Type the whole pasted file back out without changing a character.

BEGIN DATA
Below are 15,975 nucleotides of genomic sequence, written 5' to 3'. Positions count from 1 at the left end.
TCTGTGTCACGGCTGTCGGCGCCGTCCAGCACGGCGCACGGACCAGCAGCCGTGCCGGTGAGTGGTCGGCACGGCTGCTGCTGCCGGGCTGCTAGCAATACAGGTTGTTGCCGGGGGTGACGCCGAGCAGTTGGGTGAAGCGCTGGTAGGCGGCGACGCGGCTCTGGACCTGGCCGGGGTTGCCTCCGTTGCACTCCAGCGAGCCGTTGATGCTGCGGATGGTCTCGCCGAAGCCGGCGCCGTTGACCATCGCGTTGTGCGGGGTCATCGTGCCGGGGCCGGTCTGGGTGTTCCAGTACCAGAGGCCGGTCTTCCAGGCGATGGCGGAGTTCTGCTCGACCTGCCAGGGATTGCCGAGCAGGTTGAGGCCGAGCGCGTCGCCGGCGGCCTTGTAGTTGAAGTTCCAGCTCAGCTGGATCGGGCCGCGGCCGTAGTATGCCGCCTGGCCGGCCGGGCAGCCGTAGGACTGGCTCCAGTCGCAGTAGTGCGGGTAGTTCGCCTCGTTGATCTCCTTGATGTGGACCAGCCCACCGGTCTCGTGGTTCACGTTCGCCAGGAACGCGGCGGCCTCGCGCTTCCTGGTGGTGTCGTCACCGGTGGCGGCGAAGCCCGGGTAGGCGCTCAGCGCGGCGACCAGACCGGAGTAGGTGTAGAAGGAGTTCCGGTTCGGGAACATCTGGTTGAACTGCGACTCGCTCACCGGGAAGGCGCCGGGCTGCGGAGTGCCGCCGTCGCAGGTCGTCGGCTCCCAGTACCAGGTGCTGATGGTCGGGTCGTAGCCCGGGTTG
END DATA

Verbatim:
Below are 15,975 nucleotides of genomic sequence, written 5' to 3'. Positions count from 1 at the left end.
TCTGTGTCACGGCTGTCGGCGCCGTCCAGCACGGCGCACGGACCAGCAGCCGTGCCGGTGAGTGGTCGGCACGGCTGCTGCTGCCGGGCTGCTAGCAATACAGGTTGTTGCCGGGGGTGACGCCGAGCAGTTGGGTGAAGCGCTGGTAGGCGGCGACGCGGCTCTGGACCTGGCCGGGGTTGCCTCCGTTGCACTCCAGCGAGCCGTTGATGCTGCGGATGGTCTCGCCGAAGCCGGCGCCGTTGACCATCGCGTTGTGCGGGGTCATCGTGCCGGGGCCGGTCTGGGTGTTCCAGTACCAGAGGCCGGTCTTCCAGGCGATGGCGGAGTTCTGCTCGACCTGCCAGGGATTGCCGAGCAGGTTGAGGCCGAGCGCGTCGCCGGCGGCCTTGTAGTTGAAGTTCCAGCTCAGCTGGATCGGGCCGCGGCCGTAGTATGCCGCCTGGCCGGCCGGGCAGCCGTAGGACTGGCTCCAGTCGCAGTAGTGCGGGTAGTTCGCCTCGTTGATCTCCTTGATGTGGACCAGCCCACCGGTCTCGTGGTTCACGTTCGCCAGGAACGCGGCGGCCTCGCGCTTCCTGGTGGTGTCGTCACCGGTGGCGGCGAAGCCCGGGTAGGCGCTCAGCGCGGCGACCAGACCGGAGTAGGTGTAGAAGGAGTTCCGGTTCGGGAACATCTGGTTGAACTGCGACTCGCTCACCGGGAAGGCGCCGGGCTGCGGAGTGCCGCCGTCGCAGGTCGTCGGCTCCCAGTACCAGGTGCTGATGGTCGGGTCGTAGCCCGGGTTG